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Greywater Reuse


BSE-114NP (BSE-267NP)

Authors as Published

Erin Ling, Sr. Extension Associate, Biological Systems Engineering, Virginia Tech; Brian Benham, Professor and Extension Specialist, Biological Systems Engineering, Virginia Tech

What is Greywater?

Greywater is any household wastewater other than that used for toilet flushing. This water could be reused around the home (for purposes other than drinking water). An example of greywater use is landscape irrigation. Wastewater that comes in contact with human waste is referred to as blackwater. However, the definition of greywater varies according to state regulations. In many states, greywater is defined as household wastewater from baths, showers, laundry washing, and lavatory sinks. However, greywater does not include wastewater from kitchen sinks, dishwashers, and toilets. Kitchen sink and dishwasher wastewater is often classified as blackwater because it may contain higher levels of organic materials (such as food waste) compared to greywater sources. The high organic content of these blackwater sources can lead to low oxygen content and greater microbial activity, and thus may require more stringent treatment. Additionally, if laundry water is used for diaper washing it is usually classified as blackwater rather than greywater since it has come in contact with human waste.

Why Reuse Greywater?

The average per capita use of indoor water in the US is 69.3 gallons per day (Mayer et al. 1999). Shower, bathtub, sink, and laundry water comprise approximately 50-60% of residential indoor water use, while toilet flushing uses approximately 25% (Figure 1).Outdoor water use can be the largest fraction of residential water, comprising 50-60% of total household (indoor + outdoor) water use in many locations (Mayer et al., 1999). Using greywater for landscape irrigation and toilet flushing can significantly reduce overall household water use and reduce the volume of household wastewater sent to septic tanks and treatment plants. Reusing greywater reduces the use of potable water.

Figure 1. Average indoor water use for 12 North American Cities Source: Mayer et. al. 1999. Residential End Uses of Water

How Can Greywater be Used?

Greywater use regulation varies from state to state. Some states have developed comprehensive regulations and guidelines, while others allow systems to be installed on a case-by-case basis but do not define specific guidelines or legal parameters for approval. Currently, more arid states such as Arizona, New Mexico, California, and Texas have the most comprehensive greywater reuse regulations and guidelines. State regulations designate acceptable greywater uses; the most common being toilet flushing and landscape irrigation.

Greywater systems can range from simple to complex. The most straightforward, which is illegal in many states, is direct drainage of water from clothes washers to the landscape. The most complex can involve a comprehensive storage and treatment systems that have a separate plumbing network. When stored, greywater filtration or treatment may be required to reduce pathogen growth. Many state regulations limit the storage time for greywater in reservoirs to prevent bacteria and human pathogen growth. Usually greywater distribution pipes and reservoirs must be clearly identified as containing non-potable water, and in many states the water itself may be required to be colored with a food- grade dye before entering the plumbing system. States that permit greywater use for irrigation require that subsurface irrigation systems be used to reduce human exposure to pathogens, and limit its use to non-edible landscape plants. Spray or drip irrigation of greywater is not allowed in some states, since these systems result in more direct human contact with the greywater compared to subsurface systems.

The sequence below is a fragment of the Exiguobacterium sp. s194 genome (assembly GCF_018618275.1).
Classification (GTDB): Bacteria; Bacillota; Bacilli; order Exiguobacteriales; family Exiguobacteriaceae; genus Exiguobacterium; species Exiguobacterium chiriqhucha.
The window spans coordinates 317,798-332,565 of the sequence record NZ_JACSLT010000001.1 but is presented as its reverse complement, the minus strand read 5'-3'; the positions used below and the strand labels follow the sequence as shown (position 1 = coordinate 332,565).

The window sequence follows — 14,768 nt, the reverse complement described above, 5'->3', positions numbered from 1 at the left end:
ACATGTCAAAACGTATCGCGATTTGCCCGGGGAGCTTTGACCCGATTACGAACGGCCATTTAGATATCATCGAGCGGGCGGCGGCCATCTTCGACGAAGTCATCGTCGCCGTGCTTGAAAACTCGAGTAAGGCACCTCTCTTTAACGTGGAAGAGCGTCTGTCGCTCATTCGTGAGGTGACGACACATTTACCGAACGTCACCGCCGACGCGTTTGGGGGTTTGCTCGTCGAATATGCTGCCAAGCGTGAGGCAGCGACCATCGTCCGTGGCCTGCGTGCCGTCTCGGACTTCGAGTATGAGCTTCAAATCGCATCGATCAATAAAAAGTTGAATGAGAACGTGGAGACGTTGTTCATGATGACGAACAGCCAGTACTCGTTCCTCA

Potential Barriers to Greywater Reuse

There are several barriers that may impede the adoption of residential greywater reuse.

These include:

  • System cost
  • Knowledge and experience of contractors and local officials
  • Sufficient and consistent codes
  • Homeowner acceptance

Depending on the complexity of a desired greywater reuse system, the cost of retrofitting an existing home with separate plumbing, storage, and treatment may be perceived as too expensive, depending on the current regional cost of tap water and the availability of retrofitting incentives. The ease with which a legal, properly designed greywater system can be installed in a given location may be a major factor in homeowner or builder choice. If codes are vague or contradictory, or if permitting staff and contractors do not have knowledge and experience with greywater systems, the process of installing and permitting can be difficult.

Last, but possibly most important to the adoption of greywater reuse, is homeowner acceptance. The willingness of homeowners to incur the expense associated with maintenance or installation of greywater systems is central to widespread voluntary adoption. Certain requirements, such as requiring subsurface irrigation systems as opposed to surface drip systems, can discourage the average homeowner from adopting such a system.


  • Mayer, P.W., W.B. DeOreo, E.M. Opitz, J.C. Kiefer, W.Y. Davis, B. Dziegielewski, and J.O. Nelson. 1999. Residential End Uses of Water. American Water Works Research Foundation. 310 pp. Denver, CO

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Publication Date

July 23, 2019